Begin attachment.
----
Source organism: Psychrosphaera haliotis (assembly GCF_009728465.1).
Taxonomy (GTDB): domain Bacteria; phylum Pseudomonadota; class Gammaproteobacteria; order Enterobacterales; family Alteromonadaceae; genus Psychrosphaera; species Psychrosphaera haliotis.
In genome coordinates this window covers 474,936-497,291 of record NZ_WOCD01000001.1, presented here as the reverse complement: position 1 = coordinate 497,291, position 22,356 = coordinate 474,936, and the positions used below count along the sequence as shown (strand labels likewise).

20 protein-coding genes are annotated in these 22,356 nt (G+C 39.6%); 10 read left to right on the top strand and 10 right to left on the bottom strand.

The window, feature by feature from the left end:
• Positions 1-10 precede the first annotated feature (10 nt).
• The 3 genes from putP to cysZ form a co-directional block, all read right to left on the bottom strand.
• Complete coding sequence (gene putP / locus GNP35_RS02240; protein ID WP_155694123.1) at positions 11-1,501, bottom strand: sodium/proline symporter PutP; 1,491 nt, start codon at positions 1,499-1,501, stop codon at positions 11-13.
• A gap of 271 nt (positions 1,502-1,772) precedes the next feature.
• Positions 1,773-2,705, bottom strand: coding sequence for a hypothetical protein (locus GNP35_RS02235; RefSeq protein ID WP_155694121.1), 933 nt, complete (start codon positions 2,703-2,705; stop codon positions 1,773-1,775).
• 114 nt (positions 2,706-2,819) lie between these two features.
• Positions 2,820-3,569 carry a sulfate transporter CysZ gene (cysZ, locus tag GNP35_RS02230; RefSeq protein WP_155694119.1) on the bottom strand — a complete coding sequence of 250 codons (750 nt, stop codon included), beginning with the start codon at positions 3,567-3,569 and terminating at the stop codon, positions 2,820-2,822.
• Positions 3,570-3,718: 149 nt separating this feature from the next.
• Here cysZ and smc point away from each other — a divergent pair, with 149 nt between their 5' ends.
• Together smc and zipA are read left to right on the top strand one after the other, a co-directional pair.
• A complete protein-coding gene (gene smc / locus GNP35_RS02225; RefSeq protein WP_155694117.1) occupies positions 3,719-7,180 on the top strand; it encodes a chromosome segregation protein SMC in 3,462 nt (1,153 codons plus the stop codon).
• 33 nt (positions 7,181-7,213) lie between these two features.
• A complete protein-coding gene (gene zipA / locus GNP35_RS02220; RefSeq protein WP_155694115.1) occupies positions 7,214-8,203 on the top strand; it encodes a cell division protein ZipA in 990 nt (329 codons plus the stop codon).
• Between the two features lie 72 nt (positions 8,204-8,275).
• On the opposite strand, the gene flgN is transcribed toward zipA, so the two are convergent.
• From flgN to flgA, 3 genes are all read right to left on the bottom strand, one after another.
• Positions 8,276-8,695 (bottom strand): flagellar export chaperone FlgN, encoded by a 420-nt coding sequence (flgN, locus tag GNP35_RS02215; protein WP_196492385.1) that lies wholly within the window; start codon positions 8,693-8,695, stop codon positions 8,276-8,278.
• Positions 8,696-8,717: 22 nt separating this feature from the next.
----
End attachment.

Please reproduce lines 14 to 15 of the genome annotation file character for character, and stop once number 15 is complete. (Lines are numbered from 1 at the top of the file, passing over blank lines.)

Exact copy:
• Here cysZ and smc point away from each other — a divergent pair, with 149 nt between their 5' ends.
• Together smc and zipA are read left to right on the top strand one after the other, a co-directional pair.